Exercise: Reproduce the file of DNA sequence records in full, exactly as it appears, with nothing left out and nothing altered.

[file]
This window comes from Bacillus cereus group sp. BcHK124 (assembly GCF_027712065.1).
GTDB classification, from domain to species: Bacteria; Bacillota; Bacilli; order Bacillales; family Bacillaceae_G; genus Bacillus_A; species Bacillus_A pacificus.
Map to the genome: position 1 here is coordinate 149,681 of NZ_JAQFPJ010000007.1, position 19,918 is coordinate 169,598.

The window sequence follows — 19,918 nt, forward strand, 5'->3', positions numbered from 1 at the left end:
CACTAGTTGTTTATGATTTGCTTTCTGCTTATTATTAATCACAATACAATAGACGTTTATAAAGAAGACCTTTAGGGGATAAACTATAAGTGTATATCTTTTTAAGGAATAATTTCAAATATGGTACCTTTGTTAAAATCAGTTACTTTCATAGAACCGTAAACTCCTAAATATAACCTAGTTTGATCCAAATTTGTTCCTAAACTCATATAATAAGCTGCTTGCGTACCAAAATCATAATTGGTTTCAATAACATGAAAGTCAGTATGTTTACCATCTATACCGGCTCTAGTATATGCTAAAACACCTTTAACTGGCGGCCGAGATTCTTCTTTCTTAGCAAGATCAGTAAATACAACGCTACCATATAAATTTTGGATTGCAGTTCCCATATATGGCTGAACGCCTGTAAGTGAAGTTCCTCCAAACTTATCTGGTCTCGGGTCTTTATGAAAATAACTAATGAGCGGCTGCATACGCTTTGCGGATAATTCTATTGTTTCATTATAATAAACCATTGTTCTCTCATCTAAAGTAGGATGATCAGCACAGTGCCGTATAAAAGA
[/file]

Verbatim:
This window comes from Bacillus cereus group sp. BcHK124 (assembly GCF_027712065.1).
GTDB classification, from domain to species: Bacteria; Bacillota; Bacilli; order Bacillales; family Bacillaceae_G; genus Bacillus_A; species Bacillus_A pacificus.
Map to the genome: position 1 here is coordinate 149,681 of NZ_JAQFPJ010000007.1, position 19,918 is coordinate 169,598.

The window sequence follows — 19,918 nt, forward strand, 5'->3', positions numbered from 1 at the left end:
CACTAGTTGTTTATGATTTGCTTTCTGCTTATTATTAATCACAATACAATAGACGTTTATAAAGAAGACCTTTAGGGGATAAACTATAAGTGTATATCTTTTTAAGGAATAATTTCAAATATGGTACCTTTGTTAAAATCAGTTACTTTCATAGAACCGTAAACTCCTAAATATAACCTAGTTTGATCCAAATTTGTTCCTAAACTCATATAATAAGCTGCTTGCGTACCAAAATCATAATTGGTTTCAATAACATGAAAGTCAGTATGTTTACCATCTATACCGGCTCTAGTATATGCTAAAACACCTTTAACTGGCGGCCGAGATTCTTCTTTCTTAGCAAGATCAGTAAATACAACGCTACCATATAAATTTTGGATTGCAGTTCCCATATATGGCTGAACGCCTGTAAGTGAAGTTCCTCCAAACTTATCTGGTCTCGGGTCTTTATGAAAATAACTAATGAGCGGCTGCATACGCTTTGCGGATAATTCTATTGTTTCATTATAATAAACCATTGTTCTCTCATCTAAAGTAGGATGATCAGCACAGTGCCGTATAAAAGA